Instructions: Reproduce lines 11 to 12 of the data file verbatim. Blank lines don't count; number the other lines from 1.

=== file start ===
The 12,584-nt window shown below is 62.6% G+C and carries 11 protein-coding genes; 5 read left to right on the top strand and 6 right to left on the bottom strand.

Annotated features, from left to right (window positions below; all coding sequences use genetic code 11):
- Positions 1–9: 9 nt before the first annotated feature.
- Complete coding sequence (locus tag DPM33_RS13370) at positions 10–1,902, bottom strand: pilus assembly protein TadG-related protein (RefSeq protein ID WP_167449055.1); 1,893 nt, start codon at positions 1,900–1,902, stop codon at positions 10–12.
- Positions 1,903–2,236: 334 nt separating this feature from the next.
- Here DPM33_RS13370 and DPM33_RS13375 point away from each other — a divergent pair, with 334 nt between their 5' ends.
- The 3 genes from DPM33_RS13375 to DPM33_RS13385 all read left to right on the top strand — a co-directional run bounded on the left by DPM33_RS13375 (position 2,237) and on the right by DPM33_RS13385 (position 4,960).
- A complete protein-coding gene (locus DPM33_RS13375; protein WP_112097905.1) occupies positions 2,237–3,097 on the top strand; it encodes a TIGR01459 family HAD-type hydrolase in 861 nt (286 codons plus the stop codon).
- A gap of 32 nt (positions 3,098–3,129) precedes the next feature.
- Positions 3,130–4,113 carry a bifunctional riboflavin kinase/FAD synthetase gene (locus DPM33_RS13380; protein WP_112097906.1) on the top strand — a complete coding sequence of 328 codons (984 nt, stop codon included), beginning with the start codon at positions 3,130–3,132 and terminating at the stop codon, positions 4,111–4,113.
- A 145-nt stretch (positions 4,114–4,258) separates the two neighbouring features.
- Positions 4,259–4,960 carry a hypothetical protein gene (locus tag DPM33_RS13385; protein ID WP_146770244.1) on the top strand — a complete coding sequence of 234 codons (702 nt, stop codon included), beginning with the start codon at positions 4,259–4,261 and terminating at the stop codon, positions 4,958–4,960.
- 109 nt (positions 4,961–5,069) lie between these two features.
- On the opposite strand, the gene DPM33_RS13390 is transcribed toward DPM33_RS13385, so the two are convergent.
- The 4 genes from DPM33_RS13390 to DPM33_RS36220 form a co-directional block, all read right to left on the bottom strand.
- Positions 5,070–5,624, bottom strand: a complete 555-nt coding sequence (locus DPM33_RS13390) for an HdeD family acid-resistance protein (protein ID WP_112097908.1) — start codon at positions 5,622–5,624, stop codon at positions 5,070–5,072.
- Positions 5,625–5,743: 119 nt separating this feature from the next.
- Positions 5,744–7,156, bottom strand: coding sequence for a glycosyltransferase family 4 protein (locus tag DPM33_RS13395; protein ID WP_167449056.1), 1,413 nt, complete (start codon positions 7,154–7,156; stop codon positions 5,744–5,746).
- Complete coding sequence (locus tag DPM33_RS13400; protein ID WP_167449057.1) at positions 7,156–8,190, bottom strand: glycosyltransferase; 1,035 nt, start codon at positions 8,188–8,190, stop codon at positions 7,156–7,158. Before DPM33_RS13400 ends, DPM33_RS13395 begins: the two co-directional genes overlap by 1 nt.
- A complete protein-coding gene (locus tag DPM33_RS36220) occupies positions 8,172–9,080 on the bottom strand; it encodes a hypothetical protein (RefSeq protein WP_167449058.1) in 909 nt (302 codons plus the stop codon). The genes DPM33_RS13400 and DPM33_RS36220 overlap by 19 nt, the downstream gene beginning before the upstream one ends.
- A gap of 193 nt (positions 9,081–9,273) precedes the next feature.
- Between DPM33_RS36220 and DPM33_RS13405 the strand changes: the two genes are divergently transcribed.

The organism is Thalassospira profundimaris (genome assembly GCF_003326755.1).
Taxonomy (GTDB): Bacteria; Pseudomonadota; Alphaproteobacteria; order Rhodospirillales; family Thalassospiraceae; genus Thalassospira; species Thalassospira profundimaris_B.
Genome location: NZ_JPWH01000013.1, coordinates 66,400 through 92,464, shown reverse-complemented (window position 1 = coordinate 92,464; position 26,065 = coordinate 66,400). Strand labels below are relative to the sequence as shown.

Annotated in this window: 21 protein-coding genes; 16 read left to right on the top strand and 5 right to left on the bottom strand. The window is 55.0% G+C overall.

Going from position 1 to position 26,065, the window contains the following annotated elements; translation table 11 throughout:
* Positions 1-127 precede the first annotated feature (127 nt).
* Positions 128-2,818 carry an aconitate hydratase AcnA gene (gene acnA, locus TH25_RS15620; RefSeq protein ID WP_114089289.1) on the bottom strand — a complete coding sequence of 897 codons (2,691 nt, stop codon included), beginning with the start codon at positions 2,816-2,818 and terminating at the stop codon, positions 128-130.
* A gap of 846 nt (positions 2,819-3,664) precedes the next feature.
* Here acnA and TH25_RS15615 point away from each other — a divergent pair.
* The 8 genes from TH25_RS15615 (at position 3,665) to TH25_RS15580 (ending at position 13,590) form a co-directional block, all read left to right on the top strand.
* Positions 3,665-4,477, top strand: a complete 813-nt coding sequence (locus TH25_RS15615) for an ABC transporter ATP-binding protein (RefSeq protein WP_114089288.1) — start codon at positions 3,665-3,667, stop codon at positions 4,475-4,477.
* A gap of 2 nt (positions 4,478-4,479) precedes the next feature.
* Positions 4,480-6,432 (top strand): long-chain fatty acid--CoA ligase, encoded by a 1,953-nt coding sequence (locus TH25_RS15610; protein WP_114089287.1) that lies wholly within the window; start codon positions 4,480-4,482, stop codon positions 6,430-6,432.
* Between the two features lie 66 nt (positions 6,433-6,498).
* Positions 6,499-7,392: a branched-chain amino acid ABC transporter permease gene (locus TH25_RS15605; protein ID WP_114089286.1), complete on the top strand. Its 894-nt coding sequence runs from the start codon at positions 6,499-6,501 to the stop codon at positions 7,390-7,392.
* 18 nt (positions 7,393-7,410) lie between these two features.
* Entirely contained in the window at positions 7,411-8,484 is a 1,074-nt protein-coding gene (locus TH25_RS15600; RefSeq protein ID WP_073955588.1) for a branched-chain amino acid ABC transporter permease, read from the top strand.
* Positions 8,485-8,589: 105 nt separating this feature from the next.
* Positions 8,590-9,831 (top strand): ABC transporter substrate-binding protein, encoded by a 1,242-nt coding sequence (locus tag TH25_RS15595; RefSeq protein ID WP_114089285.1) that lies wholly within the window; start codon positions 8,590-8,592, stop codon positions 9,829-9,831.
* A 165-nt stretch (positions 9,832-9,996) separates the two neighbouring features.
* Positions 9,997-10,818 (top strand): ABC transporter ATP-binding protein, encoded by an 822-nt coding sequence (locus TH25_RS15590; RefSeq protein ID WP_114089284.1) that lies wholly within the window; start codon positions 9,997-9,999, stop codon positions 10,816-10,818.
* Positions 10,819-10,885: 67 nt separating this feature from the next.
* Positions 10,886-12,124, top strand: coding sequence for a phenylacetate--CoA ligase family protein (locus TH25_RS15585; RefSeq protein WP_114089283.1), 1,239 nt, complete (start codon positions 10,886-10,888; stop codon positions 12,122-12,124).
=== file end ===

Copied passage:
- A 145-nt stretch (positions 4,114–4,258) separates the two neighbouring features.
- Positions 4,259–4,960 carry a hypothetical protein gene (locus tag DPM33_RS13385; protein ID WP_146770244.1) on the top strand — a complete coding sequence of 234 codons (702 nt, stop codon included), beginning with the start codon at positions 4,259–4,261 and terminating at the stop codon, positions 4,958–4,960.